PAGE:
Name, age, hometown: Chris Tanner, 18 years old, Green Bay, Wis. What corps are you in and what is your role this summer? I am a member of the Colts. I am currently in the cymbal line in a "co-section leader"-esque position, also as the drum line veteran with the most years. So whatever position that puts me in (no formal announcements made yet). Give us your full drum corps/marching music background. I marched Americanos from 1999-2002 marching two years of cymbals and two years of bass drum and am entering my third summer with the Colts on cymbals.

Chris Tanner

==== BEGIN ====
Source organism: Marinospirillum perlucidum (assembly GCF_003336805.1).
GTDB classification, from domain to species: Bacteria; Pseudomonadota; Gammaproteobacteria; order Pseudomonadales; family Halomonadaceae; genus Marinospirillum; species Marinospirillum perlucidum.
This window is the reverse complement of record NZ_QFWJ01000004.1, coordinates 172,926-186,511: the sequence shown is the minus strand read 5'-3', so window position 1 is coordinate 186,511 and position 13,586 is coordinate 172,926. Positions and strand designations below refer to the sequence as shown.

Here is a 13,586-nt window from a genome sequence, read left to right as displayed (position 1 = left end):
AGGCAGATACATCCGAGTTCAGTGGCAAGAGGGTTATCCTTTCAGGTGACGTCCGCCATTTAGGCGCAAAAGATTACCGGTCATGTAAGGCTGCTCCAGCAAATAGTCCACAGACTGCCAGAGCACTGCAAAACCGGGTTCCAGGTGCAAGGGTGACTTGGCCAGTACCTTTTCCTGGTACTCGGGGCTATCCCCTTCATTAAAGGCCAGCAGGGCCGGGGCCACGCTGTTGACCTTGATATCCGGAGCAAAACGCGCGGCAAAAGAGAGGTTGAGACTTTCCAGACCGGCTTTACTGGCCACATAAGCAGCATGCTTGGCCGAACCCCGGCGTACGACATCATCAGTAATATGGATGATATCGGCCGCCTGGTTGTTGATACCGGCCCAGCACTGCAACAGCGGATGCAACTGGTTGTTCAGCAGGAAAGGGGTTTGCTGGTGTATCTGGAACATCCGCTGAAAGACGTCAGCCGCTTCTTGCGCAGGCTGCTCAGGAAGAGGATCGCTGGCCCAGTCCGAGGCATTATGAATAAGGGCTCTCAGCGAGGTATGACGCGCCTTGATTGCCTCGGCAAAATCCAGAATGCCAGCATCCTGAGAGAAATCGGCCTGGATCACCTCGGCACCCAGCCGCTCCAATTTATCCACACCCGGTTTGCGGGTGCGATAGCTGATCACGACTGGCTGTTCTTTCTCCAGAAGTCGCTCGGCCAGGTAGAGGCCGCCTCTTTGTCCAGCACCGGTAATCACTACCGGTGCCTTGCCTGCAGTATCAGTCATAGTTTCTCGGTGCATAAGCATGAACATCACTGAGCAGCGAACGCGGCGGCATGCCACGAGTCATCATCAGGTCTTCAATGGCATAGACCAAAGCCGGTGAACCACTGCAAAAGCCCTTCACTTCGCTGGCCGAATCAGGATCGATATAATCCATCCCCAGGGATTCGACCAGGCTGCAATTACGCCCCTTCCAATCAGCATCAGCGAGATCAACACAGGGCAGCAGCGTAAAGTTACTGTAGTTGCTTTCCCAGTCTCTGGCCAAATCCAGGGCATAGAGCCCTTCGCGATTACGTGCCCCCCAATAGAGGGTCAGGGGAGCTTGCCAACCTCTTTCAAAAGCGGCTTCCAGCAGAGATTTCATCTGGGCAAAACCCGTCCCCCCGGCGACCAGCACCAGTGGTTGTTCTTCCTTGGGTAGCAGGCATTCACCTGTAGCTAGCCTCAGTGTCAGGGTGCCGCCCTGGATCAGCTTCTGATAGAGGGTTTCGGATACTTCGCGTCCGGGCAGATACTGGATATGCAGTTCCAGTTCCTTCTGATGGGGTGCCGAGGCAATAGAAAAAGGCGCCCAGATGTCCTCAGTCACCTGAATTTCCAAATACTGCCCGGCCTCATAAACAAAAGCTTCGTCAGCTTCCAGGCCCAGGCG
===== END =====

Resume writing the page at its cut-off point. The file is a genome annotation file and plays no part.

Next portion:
How did you decide to be a member of your corps? I was brought in by a member who I marched Americanos with. He told me about the family environment of Colts and the way the organization was run, and immediately I was interested. What first attracted you to the drum corps activity? I was born into the activity. My first show was pretty much right when I was born. According to my parents, we had nightly "jam sessions" around my mother when she was pregnant with me, just so drummers from Phantom Regiment could see me kick while they played and stop when they stopped. What advice would you give to young people who want to march? Don't be afraid, and don't get too tense. You are stepping into a room, as Greg Orwoll would say, "Where you will meet your best friends, and possibly your future spouse." Do you have any favorite road anecdotes? Last year we were doing our "cornfield" tour. We stayed in West Liberty, Iowa, home of the most bugs in the world. Going to ensemble was about a 15-minute trek from the school. We did not want to be bitten, so we put on as many clothes as we could, with T-shirts over our faces. Everything we had was on. So as the cymbal line walked on the field about two minutes before ensemble, the guard was rehearsing. We literally had the entire flag line stop doing work and start laughing at us. We even have video footage of nearly everyone in the corps laughing at us, and the cymbals were just saying "Laugh it up but we will see who gets the last laugh." You could see NOTHING but our eyes. We were later deemed the "Terrorist Cymbal Line." But lo and behold, the next day before ensemble, nearly every member of the corps had a T-shirt over the face, and they were ready for the wall of bugs. The last good book I read: "River of Champions" The last great film I saw: "Miracle" Where I go to school: The University of Wisconsin-Whitewater. Jobs I have/have had: I am an ice hockey official. Two albums I'd want on a deserted island: My "drum corps remix" CD, Andrew W.K. (the one I always stole last summer). My favorite TV show: "Family Guy" Favorite performers: One of our snare drummers, Adam. He and I jam out all the time during warmup and ensemble, that kid is always performing. How do you "blow off steam?" Ha -- now, or before? Now mostly I let things out in my performance, or I will let it out with a run. Before, man, it was bad if you knew me and I was upset. Best drum corps show ever: 1993 Phantom Regiment What are you most looking forward to about the summer? Both the family environment of the Colts and my drill! So far, I and a mello buddy of mine have some pretty sweet drill. Best thing about being in a drum corps: The family. Worst thing about being in a drum corps: Waiting in line for food (especially when people cut). During tour, the best part of the day is: Ensemble during tour, During tour, the worst part of the day is: Drum line roll strolls. Favorite drum corps personality and why: (DCI executive director) Dan Acheson, he has shown me a lot about the organization as well as shown me a lot about the activity and what it is truly about. He helped me out even during a stressful time for himself where other people would have left. What I want to be when I "grow up": Successful. Working for a sports organization or officiating hockey. Describe what you think a typical DCI show will look in 2015. Fairly close to what I see on the field today. There is too much tradition in drum corps to allow it to go much further than what it is now. DCI has made the activity great, and I believe that people will begin to see that drum corps is different in itself, and deep down I think they will keep it pretty similar to what it is like right now. Feel free to add anything else you'd like. Drum corps is tough, and I thought it had changed me before. Members are what make up the activity. The family, the traditions, the laughs. Without it, I cannot even imagine. The relationships you formulate in drum corps are ones you will NEVER have anywhere else. Over this last off-season, drum corps has completely changed my life. I thought it had before, as many people do. Believe it, just as your staff tells you to believe and trust that everyone around you will do his job. You have to formulate that into the real world. It took me 18 years to put the two together, and cost me a great thing. Believe. Believe in yourself, and believe in your fellow brothers and sisters.